Hungary’s political opposition has pledged to block the construction of the first Chinese university in the EU, as arguments persist over the project’s financial and security risks.
Mayor of Budapest Gergely Karacsony, who hopes to run as the opposition candidate for prime minister in elections next year, promised to use “all possible legal and political means” to halt the plan of the right-wing government to build a campus for Fudan University in the capital.
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The Shanghai-based institution, which ranks among the world’s top 200 universities, wants to launch the campus by 2024.
Under the plan, up to 8,000 students will live and learn in a sprawling facility on the banks of the Danube.
The government, which has pushed in recent years to strengthen ties with Beijing, insists that the project will put the country on the world’s education and investment map.
“The campus will raise the standard of education and provide students with globally competitive knowledge, which will contribute to the Hungarian economy’s sustainable growth,” Zoltan Kovacs, secretary of state for public diplomacy, told Al Jazeera.
Tamas Matura, assistant professor and a China expert from Budapest’s Corvinus University, agrees.
“The arrival of a world-class university is good news. China is an advanced, high-tech country so the project will offer a boost to Hungary in those terms,” he said.
However, Matura is less certain about the financial arrangements.
It was revealed last month that Hungary will foot the full 1.5bn euros ($1.8bn) bill to build the campus, powered by a huge loan from Beijing.
The revelations have only raised more worries that the project will deepen Hungary’s reliance on China.
“The Fudan project is part of a wider government strategy to strengthen Hungary’s alliance with China,” said Gabor Gyori at Budapest-based think tank Policy Solutions.
Amid an “illiberal” push that has led to conflict with the EU and US over recent years, Prime Minister Viktor Orban has sought to strengthen Hungary’s links to the east.
China, meanwhile, has sought to use its huge fiscal firepower to try to win influence in Central and Eastern Europe as part of a bid to boost its interests inside the EU and NATO.
Hungary has been one of the few states keen to take the cash.
It also has a deal to borrow 2bn euros to build a high-speed rail link to Serbia – another European state keen on yuan.
Critics note that Hungary will not take up loans under the EU’s Recovery Fund, and say that illustrates that Orban prefers funding with few strings attached.
However, others suggest some of the criticism reflects double standards.
“It’s difficult to justify the judgements made over Hungary’s ties with China given that Germany, France and the UK all have much stronger economic links with Beijing,” said Gergely Salat from the government-funded Institute for Foreign Affairs and Trade.
Data produced by Matura’s Central and Eastern European Center for Asian Studies also shows that Chinese investment in Hungary is dwarfed by inflows from Germany and the US.
Yet unlike those countries, Hungary’s links to the east are viewed as a potential diversion for the country’s pro-Western orientation.
“The government has made it clear that it’s more committed to its allegiances with China and Russia than the country’s EU and NATO alliances,” Gyori said.
Hungary and Huawei
China has good reason to encourage such division. Hungary has regularly supported Chinese interests as tensions have risen between Beijing and those Western institutions.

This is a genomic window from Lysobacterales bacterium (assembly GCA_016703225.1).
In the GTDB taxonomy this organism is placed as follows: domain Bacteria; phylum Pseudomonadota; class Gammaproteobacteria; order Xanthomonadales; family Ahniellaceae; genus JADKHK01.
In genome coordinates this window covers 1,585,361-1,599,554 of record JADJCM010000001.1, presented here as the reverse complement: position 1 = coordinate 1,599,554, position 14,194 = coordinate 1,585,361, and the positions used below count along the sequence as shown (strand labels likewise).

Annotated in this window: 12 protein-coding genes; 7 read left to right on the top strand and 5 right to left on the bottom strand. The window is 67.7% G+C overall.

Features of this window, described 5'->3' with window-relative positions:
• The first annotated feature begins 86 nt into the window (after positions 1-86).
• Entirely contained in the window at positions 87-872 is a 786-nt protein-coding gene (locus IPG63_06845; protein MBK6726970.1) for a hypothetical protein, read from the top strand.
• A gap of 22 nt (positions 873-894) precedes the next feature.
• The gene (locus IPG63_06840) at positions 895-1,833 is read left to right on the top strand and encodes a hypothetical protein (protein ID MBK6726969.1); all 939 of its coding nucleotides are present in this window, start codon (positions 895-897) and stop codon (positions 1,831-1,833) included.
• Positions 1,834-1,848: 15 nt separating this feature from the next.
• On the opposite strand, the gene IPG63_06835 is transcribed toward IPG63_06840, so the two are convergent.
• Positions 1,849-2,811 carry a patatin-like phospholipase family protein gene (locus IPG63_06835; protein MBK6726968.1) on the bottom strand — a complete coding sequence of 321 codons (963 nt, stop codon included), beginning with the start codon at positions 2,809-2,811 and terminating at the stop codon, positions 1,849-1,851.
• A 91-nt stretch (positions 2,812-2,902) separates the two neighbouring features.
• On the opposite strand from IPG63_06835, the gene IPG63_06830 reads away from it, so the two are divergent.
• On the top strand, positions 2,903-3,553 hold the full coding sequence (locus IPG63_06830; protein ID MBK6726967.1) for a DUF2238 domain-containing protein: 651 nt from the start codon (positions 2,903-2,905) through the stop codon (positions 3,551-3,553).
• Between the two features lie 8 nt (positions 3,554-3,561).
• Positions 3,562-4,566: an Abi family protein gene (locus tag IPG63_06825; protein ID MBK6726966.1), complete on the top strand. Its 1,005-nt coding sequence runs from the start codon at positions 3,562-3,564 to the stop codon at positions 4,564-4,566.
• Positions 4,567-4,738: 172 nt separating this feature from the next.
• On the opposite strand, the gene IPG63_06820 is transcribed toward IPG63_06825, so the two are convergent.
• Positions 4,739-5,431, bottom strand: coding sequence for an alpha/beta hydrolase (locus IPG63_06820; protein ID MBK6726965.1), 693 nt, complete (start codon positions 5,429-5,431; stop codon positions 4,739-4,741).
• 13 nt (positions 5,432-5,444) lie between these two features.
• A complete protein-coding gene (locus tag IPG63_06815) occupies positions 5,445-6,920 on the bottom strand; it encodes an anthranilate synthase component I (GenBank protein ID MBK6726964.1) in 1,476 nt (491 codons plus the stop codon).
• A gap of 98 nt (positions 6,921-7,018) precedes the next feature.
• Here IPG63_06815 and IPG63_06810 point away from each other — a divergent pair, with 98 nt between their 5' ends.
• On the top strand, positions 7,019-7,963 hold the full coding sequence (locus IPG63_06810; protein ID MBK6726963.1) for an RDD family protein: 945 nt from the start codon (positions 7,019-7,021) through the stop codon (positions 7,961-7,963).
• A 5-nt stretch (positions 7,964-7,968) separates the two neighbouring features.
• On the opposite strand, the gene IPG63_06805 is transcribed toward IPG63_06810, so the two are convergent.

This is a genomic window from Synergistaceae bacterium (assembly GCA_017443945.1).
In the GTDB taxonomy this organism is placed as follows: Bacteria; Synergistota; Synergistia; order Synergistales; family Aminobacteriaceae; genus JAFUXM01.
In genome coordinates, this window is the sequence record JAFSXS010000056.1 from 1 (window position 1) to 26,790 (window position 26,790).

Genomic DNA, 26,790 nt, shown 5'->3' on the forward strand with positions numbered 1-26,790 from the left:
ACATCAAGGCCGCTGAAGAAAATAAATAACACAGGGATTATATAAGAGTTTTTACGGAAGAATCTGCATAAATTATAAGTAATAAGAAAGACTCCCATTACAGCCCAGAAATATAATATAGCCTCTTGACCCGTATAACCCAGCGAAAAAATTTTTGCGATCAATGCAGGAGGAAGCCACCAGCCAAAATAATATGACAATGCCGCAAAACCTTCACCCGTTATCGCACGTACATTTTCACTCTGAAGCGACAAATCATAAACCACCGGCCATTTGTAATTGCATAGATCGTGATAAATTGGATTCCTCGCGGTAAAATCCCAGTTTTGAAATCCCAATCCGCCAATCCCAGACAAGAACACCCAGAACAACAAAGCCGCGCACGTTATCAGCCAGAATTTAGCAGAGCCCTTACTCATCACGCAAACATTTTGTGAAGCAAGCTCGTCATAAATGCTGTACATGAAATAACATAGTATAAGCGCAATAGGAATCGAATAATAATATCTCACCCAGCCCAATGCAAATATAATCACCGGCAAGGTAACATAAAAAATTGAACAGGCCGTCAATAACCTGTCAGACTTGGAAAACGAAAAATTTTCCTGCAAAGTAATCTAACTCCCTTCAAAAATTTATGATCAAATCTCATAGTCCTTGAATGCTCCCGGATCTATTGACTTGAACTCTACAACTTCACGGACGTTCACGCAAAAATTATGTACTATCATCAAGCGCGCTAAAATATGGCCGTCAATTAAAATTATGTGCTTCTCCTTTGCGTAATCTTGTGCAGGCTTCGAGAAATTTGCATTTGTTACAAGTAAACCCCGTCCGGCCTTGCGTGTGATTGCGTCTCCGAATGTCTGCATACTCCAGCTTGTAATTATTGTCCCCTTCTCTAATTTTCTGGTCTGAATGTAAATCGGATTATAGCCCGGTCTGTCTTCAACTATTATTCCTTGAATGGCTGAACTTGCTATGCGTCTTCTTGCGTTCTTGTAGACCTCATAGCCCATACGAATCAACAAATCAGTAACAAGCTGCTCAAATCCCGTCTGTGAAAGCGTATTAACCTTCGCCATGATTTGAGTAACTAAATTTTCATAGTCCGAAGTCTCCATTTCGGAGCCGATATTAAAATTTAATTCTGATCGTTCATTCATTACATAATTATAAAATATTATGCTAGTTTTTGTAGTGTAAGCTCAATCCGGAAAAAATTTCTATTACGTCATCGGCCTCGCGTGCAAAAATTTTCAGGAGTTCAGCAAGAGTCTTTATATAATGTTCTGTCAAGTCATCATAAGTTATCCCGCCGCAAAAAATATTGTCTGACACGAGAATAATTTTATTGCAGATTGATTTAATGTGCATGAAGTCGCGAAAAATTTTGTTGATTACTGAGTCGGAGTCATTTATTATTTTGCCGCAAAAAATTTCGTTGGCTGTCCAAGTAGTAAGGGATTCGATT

Hungary has ignored US warnings that Huawei is a security risk, to hand the company a starring role in building its 5G networks.
It is the only EU state to use Beijing’s Sinopharm vaccine, while suspicion has been raised among NATO partners over Hungary’s approach to Beijing’s activities in the South China Sea.
German Foreign Minister Heiko Maas offered Orban a stern rebuke on May 10, after Budapest blocked EU measures against China’s tightening of control over Hong Kong.
“This is not the first time that Hungary has broken away from unity when it comes to the issue of China,” Maas told reporters. “I think everybody can work out for themselves where the reasons are.”
Chinese President Xi Jingpin, on the other hand, has praised Orban.
“China highly appreciates Hungary for its firm adherence to a friendly policy … [and takes] major projects as a guide,” he said.
Budapest hopes that more “major projects” will follow after Fudan is completed.
“The opening of the campus is expected to give a boost to further Chinese investment, especially the establishment of research and development centres,” Kovacs said, forecasting Hungary will “become a regional knowledge hub”.
But others say that it is more likely to prove another damaging hit on an academic sector over which Orban has long sought to wrest control – an effort many suspect is intended to promote his nationalist ideology.
Michael Ignatieff is president of Central European University, a US institution forced from Budapest in 2018.
He calls the arrival of Fudan “another blow to academic freedom”, suggesting the university will not be offering courses critical of either the Chinese or Hungarian governments.
However, Beijing appears little concerned by local public opinion.
On May 10, Fudan advertised the fact that it has signed a partnership deal with the Propaganda Department of the Chinese Communist Party.
But Matura points out that Fudan remains one of China’s most liberal universities. The analyst also suggests that Hungary may be a victim of hypocrisy.
Thousands of Chinese students already attend universities in the US and Europe, and vice versa, “so it seems like double standards to object to a Chinese university operating in Hungary”.